minutes left in the first half. The Eagles began to put on the pressure on and
came within 2 points of Swat at one point in the half.
The Garnet picked up the pace and led 47-29 by the half’s end. Swarthmore’s
offense was largely assisted by several rebounds they picked up throughout the
half; the Eagles had a difficult time in scoring after missing shots since the
Garnet were so persistent in picking up defensive rebounds.
The Eagles started off the second half on a positive note, continuing to bring
their score closer to that of the leading Garnet. The Eagles came within four
points with a little more than 9 minutes remaining in the second half, but their
offensive effort was not enough to gain the lead.
Swarthmore’s offense and defense picked up within the last 9 minutes as they
continued to pick up rebounds, steals, and blocks. As a team, the Garnet picked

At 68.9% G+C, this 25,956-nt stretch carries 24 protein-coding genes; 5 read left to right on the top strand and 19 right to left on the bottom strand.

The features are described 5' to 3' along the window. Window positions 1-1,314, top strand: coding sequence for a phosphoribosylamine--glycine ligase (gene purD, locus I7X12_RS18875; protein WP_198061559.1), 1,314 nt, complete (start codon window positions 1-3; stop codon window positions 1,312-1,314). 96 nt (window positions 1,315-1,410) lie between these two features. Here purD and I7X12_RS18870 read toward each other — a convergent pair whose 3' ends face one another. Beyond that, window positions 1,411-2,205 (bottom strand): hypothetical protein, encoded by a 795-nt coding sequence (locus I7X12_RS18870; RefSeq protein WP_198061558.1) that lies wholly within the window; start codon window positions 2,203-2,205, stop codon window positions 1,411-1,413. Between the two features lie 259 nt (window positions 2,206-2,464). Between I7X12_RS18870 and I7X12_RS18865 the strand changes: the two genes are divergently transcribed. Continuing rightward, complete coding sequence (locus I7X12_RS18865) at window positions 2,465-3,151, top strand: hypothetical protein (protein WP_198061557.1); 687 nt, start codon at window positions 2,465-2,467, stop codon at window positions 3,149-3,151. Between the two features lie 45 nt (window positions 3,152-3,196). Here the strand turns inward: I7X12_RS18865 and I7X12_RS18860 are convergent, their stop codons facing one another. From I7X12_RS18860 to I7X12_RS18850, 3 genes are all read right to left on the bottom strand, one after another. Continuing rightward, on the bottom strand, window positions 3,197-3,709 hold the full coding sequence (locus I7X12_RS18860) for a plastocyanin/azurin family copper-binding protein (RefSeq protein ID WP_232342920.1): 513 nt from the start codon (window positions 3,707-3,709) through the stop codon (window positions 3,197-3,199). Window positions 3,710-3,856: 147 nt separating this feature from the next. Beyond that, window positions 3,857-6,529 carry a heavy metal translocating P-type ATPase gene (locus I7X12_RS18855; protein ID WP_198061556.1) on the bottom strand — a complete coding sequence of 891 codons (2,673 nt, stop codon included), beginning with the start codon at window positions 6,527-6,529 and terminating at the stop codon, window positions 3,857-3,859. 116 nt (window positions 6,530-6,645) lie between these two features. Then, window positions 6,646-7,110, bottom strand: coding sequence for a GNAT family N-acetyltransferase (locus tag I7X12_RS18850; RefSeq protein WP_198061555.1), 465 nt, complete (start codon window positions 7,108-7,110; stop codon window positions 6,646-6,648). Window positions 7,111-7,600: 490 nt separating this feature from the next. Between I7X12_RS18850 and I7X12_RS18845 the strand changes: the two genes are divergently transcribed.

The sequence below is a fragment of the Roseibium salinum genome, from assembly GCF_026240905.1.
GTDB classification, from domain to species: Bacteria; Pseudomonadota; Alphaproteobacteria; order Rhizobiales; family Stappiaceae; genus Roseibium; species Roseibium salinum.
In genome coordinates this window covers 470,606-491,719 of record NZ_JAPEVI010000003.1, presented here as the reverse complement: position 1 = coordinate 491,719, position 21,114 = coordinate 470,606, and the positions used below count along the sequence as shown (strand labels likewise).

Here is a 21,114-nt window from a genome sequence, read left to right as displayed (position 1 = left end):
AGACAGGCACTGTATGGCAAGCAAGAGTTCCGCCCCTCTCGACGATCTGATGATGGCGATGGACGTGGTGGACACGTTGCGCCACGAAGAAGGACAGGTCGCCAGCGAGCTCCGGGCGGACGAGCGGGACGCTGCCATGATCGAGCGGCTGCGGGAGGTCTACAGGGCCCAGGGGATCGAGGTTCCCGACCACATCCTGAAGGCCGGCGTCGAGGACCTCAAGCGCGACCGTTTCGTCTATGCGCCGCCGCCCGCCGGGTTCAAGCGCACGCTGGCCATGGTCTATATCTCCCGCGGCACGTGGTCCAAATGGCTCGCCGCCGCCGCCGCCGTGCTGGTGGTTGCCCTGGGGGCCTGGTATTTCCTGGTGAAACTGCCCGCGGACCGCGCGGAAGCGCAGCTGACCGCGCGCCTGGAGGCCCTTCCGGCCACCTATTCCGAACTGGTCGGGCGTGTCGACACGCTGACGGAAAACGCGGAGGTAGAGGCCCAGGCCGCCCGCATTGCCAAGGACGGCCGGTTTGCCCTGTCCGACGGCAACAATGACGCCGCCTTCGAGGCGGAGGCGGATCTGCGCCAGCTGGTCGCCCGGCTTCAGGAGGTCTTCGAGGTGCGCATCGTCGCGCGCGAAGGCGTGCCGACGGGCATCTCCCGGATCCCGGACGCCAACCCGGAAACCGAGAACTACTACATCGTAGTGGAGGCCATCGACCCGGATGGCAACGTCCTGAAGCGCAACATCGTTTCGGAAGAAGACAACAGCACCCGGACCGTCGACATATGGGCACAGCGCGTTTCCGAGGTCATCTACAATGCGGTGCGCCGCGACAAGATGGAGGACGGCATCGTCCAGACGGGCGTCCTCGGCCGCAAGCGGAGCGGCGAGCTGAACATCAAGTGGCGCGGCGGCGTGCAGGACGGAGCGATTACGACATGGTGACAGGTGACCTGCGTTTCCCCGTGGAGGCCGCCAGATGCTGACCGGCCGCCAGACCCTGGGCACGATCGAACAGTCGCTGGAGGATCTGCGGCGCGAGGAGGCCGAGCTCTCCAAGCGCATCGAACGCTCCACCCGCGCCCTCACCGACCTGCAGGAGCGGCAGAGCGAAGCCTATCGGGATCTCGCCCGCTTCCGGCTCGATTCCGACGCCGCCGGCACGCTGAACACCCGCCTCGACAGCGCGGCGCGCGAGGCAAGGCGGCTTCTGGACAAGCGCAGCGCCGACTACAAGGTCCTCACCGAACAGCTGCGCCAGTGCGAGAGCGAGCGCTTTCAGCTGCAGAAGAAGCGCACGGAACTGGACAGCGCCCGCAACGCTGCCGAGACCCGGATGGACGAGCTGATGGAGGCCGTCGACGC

up a season-high 13 steals and 9 blocks; Swarthmore blocked only 3 shots in
each of their first three games.
Matt Gustafson ’05 earned 16 points, while Jim Dalton ’06 brought in 13. First-year
center Jeff Maxim earned an impressive 10 points and 10 rebounds.
Perhaps the biggest news of the night was how Jacob Letendre ’04 shattered
the career assist record with 11 assists in the game. Letendre’s career total
now stands at 284 in a season that is only 4 games young. Letendre can also
set the record for most career steals with only 11 more this season.
The Garnet will hope to add another win to their record when they travel to
Lehigh on Wednesday night.
Women’s basketball hosts Ursinus, 7:00 p.m.
Men’s basketball at Lehigh, 7:30 p.m.
QUOTE OF THE DAY
“I was so naive as a kid I used to sneak behind the barn and do nothing.”
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|Managing Editor:||Pei Pei Liu|
|Campus News Editors:||
|Living & Arts Editor:||Evelyn Khoo|
|World News Editor:||Roxanne Yaghoubi|
|Sports Editor:||Saurav Dhital|
|Associate Editor:||Megan Mills|
|Sports Writers:|| Sarah Hilding
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This concludes today’s report.